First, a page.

Saturday, 14 July 2018

The Byrne cottage, Athgarvan


In the nineteenth century, Irish newspapers generally only catered for the upper- and middle-classes of society, and unless they had found themselves on the wrong side of the law, they rarely mentioned my working-class ancestors, but on this occasion, they have delivered a real gem:-

At some point, following the death of her brother, Edward Byrne, in 1881, my Dad’s great-grandaunt, Mary Byrne, and her husband, Owen Doran, 'inherited' the Byrne cottage, at Athgarvan Cross, Co. Kildare. This cottage, or one standing on the same site, was once the home of my third great-grandparents, Andrew Byrne and Anne Clynch.

After a few years, the Dorans emigrated to New York, and the little cottage passed out of the Byrne family for good.  Before they left, they held an auction, to sell off all the stuff they were leaving behind. The auction was advertised in the county newspaper and the advertisement tells much about our ancestral home, and hints at the perceived attraction of living in Athgarvan, at the end of the nineteenth century. 

The Byrnes never owned the cottage in Athgarvan, nor the acre of land on which it stood. They held it under some kind of lease, at an annual rent of £1 and 10 shillings. Due to the low rent, their 'interest' in the property had a value, and could be sold on. They also hoped to sell their furniture, a bit of timber, Owen Doran’s carpenter’s tools and a heap of manure.

Owen Doran, Emigration sale, Athgarvan, 1891
Kildare Observer and Eastern Counties Advertiser, 
28 February 1891, p. 4

What would bring someone (and by someone, I really mean my ancestors) to live in Athgarvan? It was barely more than a hamlet of houses. It's a beautiful part of the country, no doubt, but that didn't put food on the table. The only business was seemingly an old corn mill. Owen Doran was a carpenter, so he was selling its proximity to the market towns of Newbridge and Kilcullen, with the Curragh Camp on its doorstep.

The British Army had built a large barracks on the Curragh, housing potentially thousands of men, but not until the mid-1850s. The Byrne family had lived in Athgarvan from the early 1830s, or maybe even earlier. Plus, Andrew Byrne was a gardener, not a tradesman or a dealer, and the 'big towns' weren't exactly 'big', before the army came. Maybe, Andrew was just born in the area and stayed put.

10 comments:

  1. Being a carpenter was good when the British Army needed barracks. But I suppose you are right about Andrew. Whenever I drive through REALLY small towns - heck, not even big enough to be called a town - and they're not even close to a grocery store or a bigger town, I wonder what would make anyone want to live there. It must be that they were born there, they inherited the land from generations before, or they just don't mind a long commute to someplace that offers decent jobs.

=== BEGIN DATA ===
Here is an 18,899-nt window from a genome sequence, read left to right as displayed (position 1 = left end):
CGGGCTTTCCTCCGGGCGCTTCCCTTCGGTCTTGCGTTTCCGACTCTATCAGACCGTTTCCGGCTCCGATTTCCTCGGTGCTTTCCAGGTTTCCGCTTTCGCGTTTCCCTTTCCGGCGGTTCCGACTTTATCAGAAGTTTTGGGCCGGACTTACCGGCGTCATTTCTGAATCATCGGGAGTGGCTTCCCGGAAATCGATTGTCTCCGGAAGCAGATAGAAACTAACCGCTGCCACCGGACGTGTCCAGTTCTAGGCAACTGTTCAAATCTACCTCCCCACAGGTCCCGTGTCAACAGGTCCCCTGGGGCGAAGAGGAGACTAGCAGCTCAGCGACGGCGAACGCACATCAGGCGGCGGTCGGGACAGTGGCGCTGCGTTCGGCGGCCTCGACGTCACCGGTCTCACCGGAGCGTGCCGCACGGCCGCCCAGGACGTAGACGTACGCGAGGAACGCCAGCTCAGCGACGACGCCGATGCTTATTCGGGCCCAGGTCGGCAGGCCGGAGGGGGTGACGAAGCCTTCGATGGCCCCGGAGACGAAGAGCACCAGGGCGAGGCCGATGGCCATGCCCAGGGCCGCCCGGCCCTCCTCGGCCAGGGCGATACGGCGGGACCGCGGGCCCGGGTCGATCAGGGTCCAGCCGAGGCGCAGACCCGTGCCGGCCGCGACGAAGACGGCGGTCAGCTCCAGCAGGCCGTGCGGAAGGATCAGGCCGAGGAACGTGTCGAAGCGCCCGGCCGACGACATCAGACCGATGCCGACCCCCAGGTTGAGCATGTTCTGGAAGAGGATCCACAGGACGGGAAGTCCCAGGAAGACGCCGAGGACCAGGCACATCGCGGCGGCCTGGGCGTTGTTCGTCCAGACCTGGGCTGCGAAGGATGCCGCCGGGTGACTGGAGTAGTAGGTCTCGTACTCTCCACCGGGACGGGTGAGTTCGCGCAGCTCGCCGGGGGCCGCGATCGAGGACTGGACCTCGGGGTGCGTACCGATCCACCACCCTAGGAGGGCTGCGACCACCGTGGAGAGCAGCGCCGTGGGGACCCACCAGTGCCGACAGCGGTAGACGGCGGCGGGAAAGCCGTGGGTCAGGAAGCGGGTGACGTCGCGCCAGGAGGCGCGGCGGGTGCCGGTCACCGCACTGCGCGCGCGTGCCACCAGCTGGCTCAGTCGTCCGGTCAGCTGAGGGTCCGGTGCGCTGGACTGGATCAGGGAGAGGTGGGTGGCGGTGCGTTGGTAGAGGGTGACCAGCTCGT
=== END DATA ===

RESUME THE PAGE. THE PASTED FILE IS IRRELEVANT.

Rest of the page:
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    1. I might never know the answer to this question, Wendy. Andrew must have worked in at a 'big house', but there doesn't seem to have been one in Athgarvan around the time he married.

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  2. What a great find! I know what you mean about our ancestors not appearing in those old papers, quite frustrating.

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    1. It is, especially when you see all the juicy local news in American and Australian papers! It's probably because in Ireland they had no spare pennies to spend on newspapers, and many of them (and their friends) probably couldn't read anyway.

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  3. What a great find! Don't you wish you could have been at that auction, Dara?

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    1. Oh Nancy, I could learn a lot from an afternoon spent at Athgarvan with Owen Doran!

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  4. Newspaper searches are so helpful, that's a good find. Lots of luck with your search!

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  5. That’s such a great find! I’ve only found one description of my ancestor’s house in the newspapers, and it was also an auction announcement. It was for an old schoolhouse that my great-uncle purchased at that auction and converted into his own house!

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  6. What a wonderful find in that newspaper!

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